It has been a long and weird journey to get to where I am now! My first song ‘Garn Servo’ and ‘The Aussie Tape’ with Miles Marmalade exploded me into the Australian hip hop scene which was a bit overwhelming at first. This was exaggerated by the fact that we released most of the songs and videos while we were travelling overseas for four months. When we came back home, we had amassed hundreds of thousands of streams and a fan base spread across multiple countries but had never even played a show. In 2019, I focussed on developing my own catalogue of music with my first solo EP ‘Dreams’ as well as a few loose singles. I got used to performing and learnt a lot more about the music industry. One important thing I learnt was that organisation is key in this game… as lame as that sounds. The earlier you manage to organise all your music and finalise the mixes and art, the longer you have to strategize your releases so that it can all unfold in one beautiful run. The other big thing I’ve learnt is that everyone wants to give you advice but it’s not always good to listen to them, trust your gut & carve your own path.

We love how you talk about finding the perfect melody within an instrumental – what’s your usual songwriting process like? Do you have really clear ideas before you start? Do you sit with that melody for a while once you’ve found it?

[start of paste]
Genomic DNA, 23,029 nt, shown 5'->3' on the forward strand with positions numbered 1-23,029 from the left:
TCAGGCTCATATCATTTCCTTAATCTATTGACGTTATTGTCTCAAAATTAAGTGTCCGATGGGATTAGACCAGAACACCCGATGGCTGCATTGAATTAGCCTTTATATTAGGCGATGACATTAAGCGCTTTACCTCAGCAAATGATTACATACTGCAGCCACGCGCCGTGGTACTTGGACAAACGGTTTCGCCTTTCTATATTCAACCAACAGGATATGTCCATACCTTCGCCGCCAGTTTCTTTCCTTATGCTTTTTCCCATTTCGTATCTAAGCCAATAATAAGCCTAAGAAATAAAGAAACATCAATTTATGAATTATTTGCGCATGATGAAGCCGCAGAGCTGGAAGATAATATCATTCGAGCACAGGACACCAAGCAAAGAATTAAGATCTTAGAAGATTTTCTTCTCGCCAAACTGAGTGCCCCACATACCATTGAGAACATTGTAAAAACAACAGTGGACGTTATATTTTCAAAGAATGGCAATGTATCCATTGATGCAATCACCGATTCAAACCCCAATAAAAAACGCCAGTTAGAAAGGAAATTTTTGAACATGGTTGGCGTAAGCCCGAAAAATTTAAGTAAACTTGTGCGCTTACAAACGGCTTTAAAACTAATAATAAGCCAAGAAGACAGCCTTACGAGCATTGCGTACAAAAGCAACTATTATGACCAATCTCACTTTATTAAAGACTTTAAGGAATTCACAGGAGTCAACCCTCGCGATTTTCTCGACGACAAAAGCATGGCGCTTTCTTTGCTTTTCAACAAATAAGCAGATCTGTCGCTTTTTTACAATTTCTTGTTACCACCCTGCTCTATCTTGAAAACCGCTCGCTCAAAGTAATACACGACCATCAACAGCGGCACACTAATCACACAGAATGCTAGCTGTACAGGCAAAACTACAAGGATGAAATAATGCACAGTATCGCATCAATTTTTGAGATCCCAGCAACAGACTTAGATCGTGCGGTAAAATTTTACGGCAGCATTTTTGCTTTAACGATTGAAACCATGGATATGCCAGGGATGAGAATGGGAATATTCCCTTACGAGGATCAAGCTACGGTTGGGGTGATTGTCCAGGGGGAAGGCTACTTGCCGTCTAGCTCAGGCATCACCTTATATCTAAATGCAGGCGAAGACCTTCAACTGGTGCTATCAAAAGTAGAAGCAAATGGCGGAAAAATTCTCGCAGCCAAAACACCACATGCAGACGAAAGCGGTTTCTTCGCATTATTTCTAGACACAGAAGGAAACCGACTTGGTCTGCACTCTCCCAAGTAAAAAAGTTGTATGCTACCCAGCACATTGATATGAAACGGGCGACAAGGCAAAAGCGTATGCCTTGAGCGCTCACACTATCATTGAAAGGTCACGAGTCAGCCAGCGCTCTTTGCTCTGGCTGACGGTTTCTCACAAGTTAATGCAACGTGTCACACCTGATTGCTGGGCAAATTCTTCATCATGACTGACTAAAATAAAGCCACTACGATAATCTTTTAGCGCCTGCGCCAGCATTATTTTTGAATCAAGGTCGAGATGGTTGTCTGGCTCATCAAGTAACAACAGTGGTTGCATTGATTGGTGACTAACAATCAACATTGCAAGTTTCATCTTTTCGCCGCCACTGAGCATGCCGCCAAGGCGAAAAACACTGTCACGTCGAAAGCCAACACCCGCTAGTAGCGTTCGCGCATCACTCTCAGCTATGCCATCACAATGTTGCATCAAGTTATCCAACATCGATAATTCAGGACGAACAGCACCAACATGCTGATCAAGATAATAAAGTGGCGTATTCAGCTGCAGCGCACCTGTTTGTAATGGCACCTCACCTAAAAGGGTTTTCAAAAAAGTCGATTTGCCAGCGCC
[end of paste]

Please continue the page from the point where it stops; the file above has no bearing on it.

I often sit down with a beat and just see where it takes me, but sometimes I have something I really want to say and I’m just finding the right way to get it out. I’m fascinated by the concept of the death of the author – that a writer’s views of their own work is no more or less valid than any given listener. This often puts me into an out of body state where the song feels bigger than myself and I’m just trying to help it manifest. I can hear spaces in the song where I know something should be there and I’m helping to try and fill it.

How has 2020 affected the process for you?

The main impact 2020 has had on me as an artist is that I can’t perform. I have a whole new set now and it has been a great shame that my fans didn’t get to see my new songs work their way into the set list. I’ve tried to remain optimistic about it and I’m planning a colossal comeback show for when the Covid restrictions ease up more. My releases were also delayed which was annoying for me at first but has actually ended up working out really well. I was sorting out some features for EDM tracks with European producers and they happened to perfectly tie in with my run. Moving forward from this year, I just want to make sure I never take performing for granted because you never expect to go this long without seeing your fans.

You’ve made big statements about the war on live music in NSW – as an artist, what has it been like to compete with the NSW rules and then COVID on top?

Well, although I took a strong stance against NSW and their war on live music, I do entirely understand the need to shut down for Covid. I just hope that we can see off the last of our coronavirus cases as we go into summer so people can start to feel connected again. It runs a lot deeper than just the music industry, it will be great for everyone’s mental health to get back to a space of feeling comfortable going out and having a good time again. I can’t wait to get back on stage and show everyone what I’ve been working on.

Thanks for chatting with us! We’re so excited to feature your Local List Playlist this week!

Stream Trophy below: